In March 1998, Staton was honored as the first living legend of Gaiafest, A Celebration of Mother Earth with Women in Jazz, in Fort Lauderdale, Florida. (article)

Dakota Staton made her transition on April 10, 2007.


Dearest Friends,

My beloved Dakota Staton died yesterday, Tuesday, April 10, at the Isabella Nursing Home. Fred called me today and gave me the distressing news.

I can remember when the strong, lusty, vibrant woman who loved life and singing, had her birthday party at Cobi's Place in June of 2000. She loved this party; she talked about it all the time. At the time, she was booked for three major concerts in August & September.

I can remember when in July, she was found unconscious in her apartment, suffering from a triple aneurysm. When she awoke, she couldn't remember anything between the party and the day they found her.

I can remember when she was moved to the Isabella Nursing Home in September 2000.

I can remember her saying, why is it so dark in the room, when it was sunny and bright. I can remember her losing her sight due to glaucoma.

I can remember when we started the once a month concerts at the Isabella with Frank Owens, Earl May and Jackie Williams (it was Earl's idea) with Fred Staton on saxophone and Special Guest Dakota singing a song or two, when she felt up to it. At least 5 to 10 of Dakota's singer friends, both emerging and famous, came every month, all that way, never getting paid a cent, to sing one song for Dakota. How they loved Dakota! And how Dakota loved them!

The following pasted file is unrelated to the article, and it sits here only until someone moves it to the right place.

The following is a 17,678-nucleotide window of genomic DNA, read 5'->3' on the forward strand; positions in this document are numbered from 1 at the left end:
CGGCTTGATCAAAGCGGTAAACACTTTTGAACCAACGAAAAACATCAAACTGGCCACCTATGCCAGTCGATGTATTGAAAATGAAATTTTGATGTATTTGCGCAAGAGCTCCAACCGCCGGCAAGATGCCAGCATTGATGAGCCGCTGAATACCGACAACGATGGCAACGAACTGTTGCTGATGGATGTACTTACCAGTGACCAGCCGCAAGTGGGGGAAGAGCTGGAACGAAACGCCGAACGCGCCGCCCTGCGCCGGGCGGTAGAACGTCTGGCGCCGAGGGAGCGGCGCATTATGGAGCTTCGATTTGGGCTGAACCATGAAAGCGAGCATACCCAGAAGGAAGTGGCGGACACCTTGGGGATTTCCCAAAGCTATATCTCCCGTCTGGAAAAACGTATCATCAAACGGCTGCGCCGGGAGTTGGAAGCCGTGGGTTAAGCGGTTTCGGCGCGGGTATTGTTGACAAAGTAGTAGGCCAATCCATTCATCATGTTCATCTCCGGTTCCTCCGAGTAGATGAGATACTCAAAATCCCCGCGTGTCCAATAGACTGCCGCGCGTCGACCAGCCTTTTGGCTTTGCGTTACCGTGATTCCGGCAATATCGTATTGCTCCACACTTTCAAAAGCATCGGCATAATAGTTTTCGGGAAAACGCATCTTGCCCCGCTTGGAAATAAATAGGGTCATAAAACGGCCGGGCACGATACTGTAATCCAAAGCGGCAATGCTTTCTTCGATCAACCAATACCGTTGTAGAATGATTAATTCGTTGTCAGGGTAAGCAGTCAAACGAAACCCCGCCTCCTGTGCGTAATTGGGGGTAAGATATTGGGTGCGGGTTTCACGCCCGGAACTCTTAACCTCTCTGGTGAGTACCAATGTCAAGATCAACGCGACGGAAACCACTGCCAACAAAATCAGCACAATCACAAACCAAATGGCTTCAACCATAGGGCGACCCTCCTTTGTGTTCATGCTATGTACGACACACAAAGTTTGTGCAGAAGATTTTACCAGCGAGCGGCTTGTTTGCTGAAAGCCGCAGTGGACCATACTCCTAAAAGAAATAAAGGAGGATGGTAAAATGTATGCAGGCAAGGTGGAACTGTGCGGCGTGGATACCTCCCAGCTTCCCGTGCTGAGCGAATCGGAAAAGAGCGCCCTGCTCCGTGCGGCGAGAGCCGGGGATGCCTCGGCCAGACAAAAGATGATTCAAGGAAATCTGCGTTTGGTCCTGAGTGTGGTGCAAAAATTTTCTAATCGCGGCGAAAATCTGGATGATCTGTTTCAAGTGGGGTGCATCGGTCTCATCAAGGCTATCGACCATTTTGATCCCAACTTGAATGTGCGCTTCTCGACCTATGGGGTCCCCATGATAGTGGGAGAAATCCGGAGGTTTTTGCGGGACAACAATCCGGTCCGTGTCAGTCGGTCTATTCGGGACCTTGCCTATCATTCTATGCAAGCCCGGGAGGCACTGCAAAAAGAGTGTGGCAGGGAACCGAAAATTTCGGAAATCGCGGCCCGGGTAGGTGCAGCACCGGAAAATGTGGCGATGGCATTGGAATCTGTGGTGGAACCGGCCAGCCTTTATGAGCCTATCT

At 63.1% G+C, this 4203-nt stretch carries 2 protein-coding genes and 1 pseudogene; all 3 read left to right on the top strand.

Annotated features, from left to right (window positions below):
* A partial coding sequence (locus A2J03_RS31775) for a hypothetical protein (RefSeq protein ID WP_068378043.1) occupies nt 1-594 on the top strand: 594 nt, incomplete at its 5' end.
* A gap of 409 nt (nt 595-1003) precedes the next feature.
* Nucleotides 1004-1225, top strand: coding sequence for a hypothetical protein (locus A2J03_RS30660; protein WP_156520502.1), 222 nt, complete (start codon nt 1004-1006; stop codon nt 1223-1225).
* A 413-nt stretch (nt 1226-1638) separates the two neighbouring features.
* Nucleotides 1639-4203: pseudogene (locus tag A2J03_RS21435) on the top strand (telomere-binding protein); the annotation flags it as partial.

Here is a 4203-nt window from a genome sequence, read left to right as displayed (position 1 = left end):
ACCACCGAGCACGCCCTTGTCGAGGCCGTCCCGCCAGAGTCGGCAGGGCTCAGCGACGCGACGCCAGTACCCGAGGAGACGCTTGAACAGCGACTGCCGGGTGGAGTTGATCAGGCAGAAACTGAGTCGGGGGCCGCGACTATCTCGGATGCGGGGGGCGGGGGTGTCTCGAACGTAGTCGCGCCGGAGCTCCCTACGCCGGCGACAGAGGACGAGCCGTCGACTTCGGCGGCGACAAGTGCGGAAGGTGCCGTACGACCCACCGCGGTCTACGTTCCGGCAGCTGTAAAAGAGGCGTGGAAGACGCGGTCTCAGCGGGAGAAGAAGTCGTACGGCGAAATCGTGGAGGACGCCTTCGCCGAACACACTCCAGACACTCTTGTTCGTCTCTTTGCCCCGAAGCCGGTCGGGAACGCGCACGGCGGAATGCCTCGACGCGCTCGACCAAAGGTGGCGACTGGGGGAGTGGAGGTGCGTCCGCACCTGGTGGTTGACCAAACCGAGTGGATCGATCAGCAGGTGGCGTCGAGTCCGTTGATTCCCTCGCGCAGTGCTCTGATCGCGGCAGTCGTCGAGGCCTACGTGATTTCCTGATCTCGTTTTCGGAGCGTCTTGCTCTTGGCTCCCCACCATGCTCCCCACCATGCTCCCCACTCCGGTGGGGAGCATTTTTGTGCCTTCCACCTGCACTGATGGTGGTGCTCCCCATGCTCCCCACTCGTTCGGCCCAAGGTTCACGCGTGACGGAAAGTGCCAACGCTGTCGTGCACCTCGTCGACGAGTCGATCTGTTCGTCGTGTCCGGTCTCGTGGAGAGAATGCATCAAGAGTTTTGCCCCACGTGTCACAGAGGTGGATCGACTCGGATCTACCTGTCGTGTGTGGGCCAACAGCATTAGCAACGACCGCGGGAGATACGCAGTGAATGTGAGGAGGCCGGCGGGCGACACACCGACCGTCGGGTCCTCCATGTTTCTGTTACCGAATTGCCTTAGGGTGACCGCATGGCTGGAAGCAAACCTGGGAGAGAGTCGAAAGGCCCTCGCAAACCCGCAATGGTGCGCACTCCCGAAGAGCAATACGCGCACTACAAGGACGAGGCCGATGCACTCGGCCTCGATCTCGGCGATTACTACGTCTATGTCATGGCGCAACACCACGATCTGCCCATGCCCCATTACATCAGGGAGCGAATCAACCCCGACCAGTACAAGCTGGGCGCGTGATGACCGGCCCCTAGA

Gradually, Frank and his trio had to drop out, they were so busy and so booked, so Fred assumed  leadership of the quartet, with his musician friends, and Dakota's singers continued to take part.
These concerts were still going on, but the Isabella had reduced our dates to one every several months. Dakota loved these concerts; she enjoyed every one. When they brought her in a few minutes late and she could hear them, she would declare to the person pushing her chair: "That's my brother, Fred, playing!"

At this time, funeral arrangements have not been completed. Will send you information as soon as I receive it. However, artists who knew Dakota well or performed with her, and wish to take part in the musical portion of the services are urged to get in touch with Fred Staton at 718/549-3621.

I weep for our loss. I will miss her, both as a person and as one of the great singers of all time. Blind for seven years, wracked with pain from arthritis, and gradually losing contact with us, I'm sure that as she passed, she gave a great sigh of relief.